Multiagency operations chief Todd Abel says the fire isn't moving quickly toward Cedar Creek because of shifting winds.
Some 770 firefighters are fighting the fire along with 37 engines, seven bulldozers, 11 water tenders, seven helicopters and four single-engine air tankers. Fire officials say additional resources have been ordered.
The fire began Wednesday and its cause is under investigation.
A few dozen firefighters are battling a blaze that ignited in the heart of a popular recreation area in northern New Mexico.
The fire has charred just a few acres, but officials with the Santa Fe National Forest are considering some youth camps and campgrounds threatened. They are the Battleship Rock campground and picnic area, Jemez Falls campground, Hummingbird Music Camp and YMCA Camp Shaver.
Both camps posted social media updates saying the facilities were fine and there was no immediate threat.
The fire was human-caused, and there was no containment as of Monday afternoon.
It was first spotted Sunday, and officials said the potential for it to grow was high given heavy fuels in the area. Officials say the fire is burning in steep terrain that's difficult to access.
Two fires have erupted in the San Gabriel Mountains northeast of Los Angeles amid withering heat.
The first fire reported Monday was near Morris Reservoir north of suburban Azusa. Angeles National Forest spokesman Nathan Judy says it has spread over 200 acres.
Los Angeles County Fire Department Inspector Gustavo Medina says the other fire was reported near the city of Duarte.
That fire has quickly spread over 100 acres, but no structures are threatened and there are no evacuations.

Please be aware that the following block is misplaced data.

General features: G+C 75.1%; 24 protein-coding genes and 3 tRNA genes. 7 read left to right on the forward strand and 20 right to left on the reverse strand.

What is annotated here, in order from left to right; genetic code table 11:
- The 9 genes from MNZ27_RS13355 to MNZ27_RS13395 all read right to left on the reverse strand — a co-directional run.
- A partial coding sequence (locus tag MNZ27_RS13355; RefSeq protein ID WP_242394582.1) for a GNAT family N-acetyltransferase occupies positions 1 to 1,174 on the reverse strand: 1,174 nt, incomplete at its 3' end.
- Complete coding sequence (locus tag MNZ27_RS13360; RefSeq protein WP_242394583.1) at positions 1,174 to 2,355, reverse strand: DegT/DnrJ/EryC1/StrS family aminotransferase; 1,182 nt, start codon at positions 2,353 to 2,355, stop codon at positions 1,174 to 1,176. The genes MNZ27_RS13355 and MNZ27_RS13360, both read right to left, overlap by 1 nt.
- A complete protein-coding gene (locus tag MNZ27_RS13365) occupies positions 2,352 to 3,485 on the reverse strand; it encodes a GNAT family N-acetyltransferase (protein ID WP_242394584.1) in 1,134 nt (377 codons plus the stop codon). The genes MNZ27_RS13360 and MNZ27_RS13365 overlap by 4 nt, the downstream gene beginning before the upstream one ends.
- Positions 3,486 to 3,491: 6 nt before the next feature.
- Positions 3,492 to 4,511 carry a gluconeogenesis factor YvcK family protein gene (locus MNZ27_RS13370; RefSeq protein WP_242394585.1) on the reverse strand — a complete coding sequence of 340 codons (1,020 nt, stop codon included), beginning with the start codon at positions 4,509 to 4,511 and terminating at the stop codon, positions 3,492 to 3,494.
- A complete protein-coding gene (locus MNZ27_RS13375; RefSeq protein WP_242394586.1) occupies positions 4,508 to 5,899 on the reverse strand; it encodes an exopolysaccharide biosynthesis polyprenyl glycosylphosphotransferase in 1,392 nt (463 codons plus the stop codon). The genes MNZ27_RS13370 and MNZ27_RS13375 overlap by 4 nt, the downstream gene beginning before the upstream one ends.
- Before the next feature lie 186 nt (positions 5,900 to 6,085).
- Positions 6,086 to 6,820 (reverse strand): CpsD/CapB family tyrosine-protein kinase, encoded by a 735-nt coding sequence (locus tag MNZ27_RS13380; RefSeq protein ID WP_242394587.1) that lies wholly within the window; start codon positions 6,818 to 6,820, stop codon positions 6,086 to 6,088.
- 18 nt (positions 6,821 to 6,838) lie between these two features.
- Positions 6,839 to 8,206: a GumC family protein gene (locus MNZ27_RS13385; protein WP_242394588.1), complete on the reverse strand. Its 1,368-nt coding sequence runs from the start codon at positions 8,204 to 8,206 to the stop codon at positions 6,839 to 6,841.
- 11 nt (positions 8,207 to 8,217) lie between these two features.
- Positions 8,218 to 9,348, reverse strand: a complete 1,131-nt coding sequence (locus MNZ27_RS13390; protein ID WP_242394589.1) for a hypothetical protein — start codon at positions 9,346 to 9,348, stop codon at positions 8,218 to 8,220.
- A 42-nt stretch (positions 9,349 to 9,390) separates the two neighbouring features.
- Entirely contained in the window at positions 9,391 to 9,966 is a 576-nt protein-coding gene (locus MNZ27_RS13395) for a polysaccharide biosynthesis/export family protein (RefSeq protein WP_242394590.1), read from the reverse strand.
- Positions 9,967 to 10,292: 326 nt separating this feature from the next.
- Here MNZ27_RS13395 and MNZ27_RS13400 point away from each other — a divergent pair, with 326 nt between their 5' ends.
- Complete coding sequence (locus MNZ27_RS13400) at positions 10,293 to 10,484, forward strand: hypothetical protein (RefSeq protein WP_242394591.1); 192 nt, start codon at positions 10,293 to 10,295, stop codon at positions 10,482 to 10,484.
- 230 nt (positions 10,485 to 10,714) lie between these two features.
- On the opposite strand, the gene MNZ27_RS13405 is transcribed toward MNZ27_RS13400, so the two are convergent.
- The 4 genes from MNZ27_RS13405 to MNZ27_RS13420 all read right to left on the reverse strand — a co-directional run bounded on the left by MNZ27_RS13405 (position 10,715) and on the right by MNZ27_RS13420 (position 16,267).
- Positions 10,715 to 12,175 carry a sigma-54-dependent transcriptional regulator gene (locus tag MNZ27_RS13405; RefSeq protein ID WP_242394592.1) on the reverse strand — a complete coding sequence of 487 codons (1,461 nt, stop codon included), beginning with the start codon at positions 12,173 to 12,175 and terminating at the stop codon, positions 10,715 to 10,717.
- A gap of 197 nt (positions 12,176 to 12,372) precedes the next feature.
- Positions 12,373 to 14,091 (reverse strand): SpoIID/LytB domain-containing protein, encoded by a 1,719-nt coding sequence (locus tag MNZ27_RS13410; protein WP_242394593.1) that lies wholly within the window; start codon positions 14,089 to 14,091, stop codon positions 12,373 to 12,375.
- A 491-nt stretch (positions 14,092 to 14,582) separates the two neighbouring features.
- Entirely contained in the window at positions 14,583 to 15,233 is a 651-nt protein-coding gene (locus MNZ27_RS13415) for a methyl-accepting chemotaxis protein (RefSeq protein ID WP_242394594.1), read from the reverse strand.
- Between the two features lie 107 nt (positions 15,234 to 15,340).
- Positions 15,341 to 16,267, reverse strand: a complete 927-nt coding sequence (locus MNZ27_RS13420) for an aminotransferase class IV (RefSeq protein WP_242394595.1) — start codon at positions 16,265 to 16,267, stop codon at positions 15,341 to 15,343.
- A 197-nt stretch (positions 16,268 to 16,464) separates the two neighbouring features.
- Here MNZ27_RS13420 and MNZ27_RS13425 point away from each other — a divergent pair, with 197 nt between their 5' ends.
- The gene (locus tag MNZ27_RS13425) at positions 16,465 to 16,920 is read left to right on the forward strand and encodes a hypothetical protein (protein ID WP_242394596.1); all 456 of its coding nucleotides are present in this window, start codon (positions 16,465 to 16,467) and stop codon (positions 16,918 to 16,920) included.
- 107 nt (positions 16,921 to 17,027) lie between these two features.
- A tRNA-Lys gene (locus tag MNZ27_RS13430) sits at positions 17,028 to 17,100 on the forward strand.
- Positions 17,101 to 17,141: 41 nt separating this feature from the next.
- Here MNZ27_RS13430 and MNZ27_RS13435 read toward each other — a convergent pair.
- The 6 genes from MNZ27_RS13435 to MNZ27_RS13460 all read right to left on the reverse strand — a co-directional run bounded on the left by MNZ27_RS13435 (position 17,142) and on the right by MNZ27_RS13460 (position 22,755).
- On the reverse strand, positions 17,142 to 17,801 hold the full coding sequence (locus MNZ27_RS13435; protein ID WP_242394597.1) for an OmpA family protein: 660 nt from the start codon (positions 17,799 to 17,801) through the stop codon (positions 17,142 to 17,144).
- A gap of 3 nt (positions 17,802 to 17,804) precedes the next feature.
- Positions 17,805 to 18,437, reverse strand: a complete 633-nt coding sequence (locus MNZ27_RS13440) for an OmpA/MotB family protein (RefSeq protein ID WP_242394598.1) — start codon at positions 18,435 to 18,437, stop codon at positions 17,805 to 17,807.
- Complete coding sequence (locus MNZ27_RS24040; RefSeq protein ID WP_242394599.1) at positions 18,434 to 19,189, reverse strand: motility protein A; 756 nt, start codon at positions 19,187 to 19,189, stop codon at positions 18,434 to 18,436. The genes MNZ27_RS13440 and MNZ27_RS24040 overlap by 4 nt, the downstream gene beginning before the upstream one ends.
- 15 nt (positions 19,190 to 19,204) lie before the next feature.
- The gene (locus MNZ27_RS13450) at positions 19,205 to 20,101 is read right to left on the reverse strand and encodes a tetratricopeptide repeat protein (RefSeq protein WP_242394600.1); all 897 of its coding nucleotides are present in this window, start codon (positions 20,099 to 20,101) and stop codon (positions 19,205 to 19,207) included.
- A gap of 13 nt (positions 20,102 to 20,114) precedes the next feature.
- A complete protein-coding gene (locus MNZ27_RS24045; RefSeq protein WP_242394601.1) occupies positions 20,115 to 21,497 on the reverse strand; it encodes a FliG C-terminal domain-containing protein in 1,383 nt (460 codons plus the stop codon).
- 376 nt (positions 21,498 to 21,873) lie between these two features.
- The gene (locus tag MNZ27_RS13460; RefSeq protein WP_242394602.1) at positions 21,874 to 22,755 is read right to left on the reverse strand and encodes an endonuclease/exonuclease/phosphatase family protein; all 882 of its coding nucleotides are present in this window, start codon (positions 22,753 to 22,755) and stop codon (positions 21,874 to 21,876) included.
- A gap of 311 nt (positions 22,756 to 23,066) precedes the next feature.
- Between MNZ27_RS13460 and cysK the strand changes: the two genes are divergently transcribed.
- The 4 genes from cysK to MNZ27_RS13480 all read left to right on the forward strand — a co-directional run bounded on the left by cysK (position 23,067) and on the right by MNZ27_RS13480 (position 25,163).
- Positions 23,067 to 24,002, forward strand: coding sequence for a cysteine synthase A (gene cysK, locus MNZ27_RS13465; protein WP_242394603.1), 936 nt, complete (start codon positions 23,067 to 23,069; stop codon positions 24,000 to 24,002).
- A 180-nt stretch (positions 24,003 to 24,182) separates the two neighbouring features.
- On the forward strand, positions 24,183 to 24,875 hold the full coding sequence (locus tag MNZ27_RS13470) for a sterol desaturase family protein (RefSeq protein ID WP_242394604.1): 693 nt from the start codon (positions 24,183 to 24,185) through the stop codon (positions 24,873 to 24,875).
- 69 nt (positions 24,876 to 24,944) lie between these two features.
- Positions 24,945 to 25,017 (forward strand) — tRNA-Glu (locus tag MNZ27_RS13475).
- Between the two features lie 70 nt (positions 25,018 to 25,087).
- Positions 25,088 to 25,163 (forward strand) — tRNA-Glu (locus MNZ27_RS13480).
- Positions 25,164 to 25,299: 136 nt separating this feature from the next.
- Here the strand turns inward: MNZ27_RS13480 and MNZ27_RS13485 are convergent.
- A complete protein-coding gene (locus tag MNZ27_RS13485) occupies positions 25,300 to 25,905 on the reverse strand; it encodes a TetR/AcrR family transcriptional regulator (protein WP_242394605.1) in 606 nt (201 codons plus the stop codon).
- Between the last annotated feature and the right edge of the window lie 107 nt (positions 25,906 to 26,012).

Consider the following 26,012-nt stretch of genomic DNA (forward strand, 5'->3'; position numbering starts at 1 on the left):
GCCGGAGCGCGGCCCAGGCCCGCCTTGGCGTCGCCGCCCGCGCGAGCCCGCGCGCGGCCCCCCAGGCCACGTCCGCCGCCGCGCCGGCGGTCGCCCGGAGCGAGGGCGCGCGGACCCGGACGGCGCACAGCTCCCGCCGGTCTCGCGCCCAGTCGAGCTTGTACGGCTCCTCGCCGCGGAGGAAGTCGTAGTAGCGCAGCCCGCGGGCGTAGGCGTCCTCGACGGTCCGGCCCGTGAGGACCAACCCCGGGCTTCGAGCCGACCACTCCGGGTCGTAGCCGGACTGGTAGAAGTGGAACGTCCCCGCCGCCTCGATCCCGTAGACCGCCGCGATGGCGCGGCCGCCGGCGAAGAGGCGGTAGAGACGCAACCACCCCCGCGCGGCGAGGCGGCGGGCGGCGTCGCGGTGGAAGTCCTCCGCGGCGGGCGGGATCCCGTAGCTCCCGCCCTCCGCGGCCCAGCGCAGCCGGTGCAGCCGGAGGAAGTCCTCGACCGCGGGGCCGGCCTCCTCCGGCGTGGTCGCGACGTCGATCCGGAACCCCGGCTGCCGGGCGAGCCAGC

Officials say the second blaze was not caused by the first fire because the distance is too great.
Air tankers and helicopters are battling both fires, which are sending towering columns of smoke into the sky.
Temperatures at many locations across the region soared above 100 degrees by midmorning.
A forest fire has erupted in the San Gabriel Mountains northeast of Los Angeles amid withering heat.
The fire was reported about 11 a.m. Monday near Morris Reservoir north of suburban Azusa.
Angeles National Forest spokesman Nathan Judy says helicopters are on the scene and air tankers have been ordered.
The helicopters are sucking water from the reservoir to battle flames climbing steep mountainsides.
Temperatures at many locations across Los Angeles County have topped 100 degrees.
Significant wildfires are also burning elsewhere in Southern California, Arizona and New Mexico.
A blaze that destroyed two dozen homes and numerous other structures while racing across 28 square miles of tinder-dry forest in central New Mexico is finally showing signs of slowing down thanks to more favorable weather.
Hundreds of firefighters took advantage Monday of double-digit humidity levels, relatively cooler temperatures and clouds to build on progress made over the weekend.
Crews have established at least some kind of line all the way around the fire burning in the Manzano Mountains southeast of Albuquerque.
Still, fire information officer James Stone says the blaze is considered only 9 percent contained. Crews are working to bolster those lines to ensure there's no chance of the flames running beyond the perimeter.
Southern California firefighters are in for another day of brutal conditions as they battle wildfires.
The National Weather Service says Monday will be the peak of the heat wave that has already brought record-breaking, triple-digit heat to the region.
Despite the conditions, firefighters report a slight increase in containment of the fire burning in rugged terrain west of Santa Barbara since last week.
The blaze is now 54 percent surrounded and remains at just over 12 square miles.
Southeast of San Diego, however, a wildfire near the town of Potrero grew by several hundred acres overnight and is now estimated at nearly 3 square miles, with just 5 percent containment.
Significant fires are also burning in New Mexico and Arizona.